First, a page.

Despite initial box office doldrums, Fight Club rather quickly grew into a phenomenon — walk into the apartment of anyone who was in college in the early 2000s and if they haven’t sold it already, you’re almost bound to find a copy of the intricately designed DVD edition on the shelf. Among internet denizens in particular, it’s a bible of philosophies, jokes and quotes. Along with the suspicion that a number of its “fans” missed its point entirely, the film’s ubiquity has allowed it to lose some of its luster over the years. The endless recitations of the lines Pitt gets into the camera and yells like George C. Scott at the beginning of Patton have removed their icy, deadpan humor and any sense of the impact that he means them to have. The mass misinterpretation of the film as coming down on Tyler’s side leads to an uncomfortable awareness of the flatness of the world depicted here, wherein seemingly everyone we meet is some sort of a drone. And while Norton’s lazy-eyed adolescent arrogance toward all things for the first two thirds is a lot of fun and even cathartic to watch, in a film this long it stretches credibility to see a grown man behaving like someone who’s just discovered J.D. Salinger.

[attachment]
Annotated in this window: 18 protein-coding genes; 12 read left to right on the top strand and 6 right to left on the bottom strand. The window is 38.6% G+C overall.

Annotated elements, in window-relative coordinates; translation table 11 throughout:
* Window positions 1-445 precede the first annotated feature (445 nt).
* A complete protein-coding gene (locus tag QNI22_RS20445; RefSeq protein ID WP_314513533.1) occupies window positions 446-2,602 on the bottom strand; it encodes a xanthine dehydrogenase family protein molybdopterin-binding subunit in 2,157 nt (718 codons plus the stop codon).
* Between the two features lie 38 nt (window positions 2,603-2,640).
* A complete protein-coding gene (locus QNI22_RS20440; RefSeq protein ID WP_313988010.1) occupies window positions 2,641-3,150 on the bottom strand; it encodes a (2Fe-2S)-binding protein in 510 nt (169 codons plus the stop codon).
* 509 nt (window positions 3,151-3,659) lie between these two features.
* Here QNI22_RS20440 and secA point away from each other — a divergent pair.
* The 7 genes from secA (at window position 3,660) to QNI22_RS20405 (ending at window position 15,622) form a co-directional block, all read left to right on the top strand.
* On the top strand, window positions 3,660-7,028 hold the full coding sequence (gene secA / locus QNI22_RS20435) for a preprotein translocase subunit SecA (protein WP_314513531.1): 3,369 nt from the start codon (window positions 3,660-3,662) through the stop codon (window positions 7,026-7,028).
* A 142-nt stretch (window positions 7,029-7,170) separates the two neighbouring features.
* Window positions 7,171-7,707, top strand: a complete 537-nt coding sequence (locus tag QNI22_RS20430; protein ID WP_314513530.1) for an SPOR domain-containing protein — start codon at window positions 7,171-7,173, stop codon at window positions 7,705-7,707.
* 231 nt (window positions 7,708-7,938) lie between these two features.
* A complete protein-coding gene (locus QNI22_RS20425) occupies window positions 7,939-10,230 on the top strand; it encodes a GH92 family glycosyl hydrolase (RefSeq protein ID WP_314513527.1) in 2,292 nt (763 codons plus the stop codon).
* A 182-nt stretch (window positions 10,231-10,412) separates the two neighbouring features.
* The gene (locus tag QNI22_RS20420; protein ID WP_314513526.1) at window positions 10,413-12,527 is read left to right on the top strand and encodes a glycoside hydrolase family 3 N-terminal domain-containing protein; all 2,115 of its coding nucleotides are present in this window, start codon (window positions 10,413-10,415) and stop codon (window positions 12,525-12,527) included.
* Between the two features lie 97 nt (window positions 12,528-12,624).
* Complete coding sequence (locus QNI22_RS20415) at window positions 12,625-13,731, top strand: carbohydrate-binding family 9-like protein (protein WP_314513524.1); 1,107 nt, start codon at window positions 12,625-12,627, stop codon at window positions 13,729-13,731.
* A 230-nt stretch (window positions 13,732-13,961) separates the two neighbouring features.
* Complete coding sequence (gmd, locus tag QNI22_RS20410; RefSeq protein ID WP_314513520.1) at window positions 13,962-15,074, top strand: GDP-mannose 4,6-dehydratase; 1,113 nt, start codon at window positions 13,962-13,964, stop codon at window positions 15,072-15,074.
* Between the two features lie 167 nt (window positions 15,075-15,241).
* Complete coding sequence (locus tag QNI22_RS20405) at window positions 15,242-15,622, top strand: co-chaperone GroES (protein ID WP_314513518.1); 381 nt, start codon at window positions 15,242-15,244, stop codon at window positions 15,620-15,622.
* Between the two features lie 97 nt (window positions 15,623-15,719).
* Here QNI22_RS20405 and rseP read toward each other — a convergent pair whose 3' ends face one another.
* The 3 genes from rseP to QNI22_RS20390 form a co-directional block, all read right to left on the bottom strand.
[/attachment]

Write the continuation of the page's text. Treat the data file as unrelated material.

The distance from 1999 has also helped Fight Club in a few ways. Namely: it’s now baffling that anyone ever thought Tyler was meant to be taken at face value, now that we’ve been subjected to the Alex Jones age of crazed men’s-rights activists and conspiracy theorists who spout the same hybrid of fascistic nonsense, silly machismo and post-new age outsider juvenilia. Pitt is hilarious in the role, enhanced by Fincher’s great sense of irony, and makes more sense than, say, Heath Ledger’s Joker because as a figment of another character’s imagination, he doesn’t have to follow any higher logic than a cubicle drone’s Deliverance fantasy life really would. Secondly, well, this many years out from 9/11 it’s finally possible to see the final scene — in which the heart of the credit industry collapses before our eyes — as just as beautiful and redemptive as it was meant to be at the time.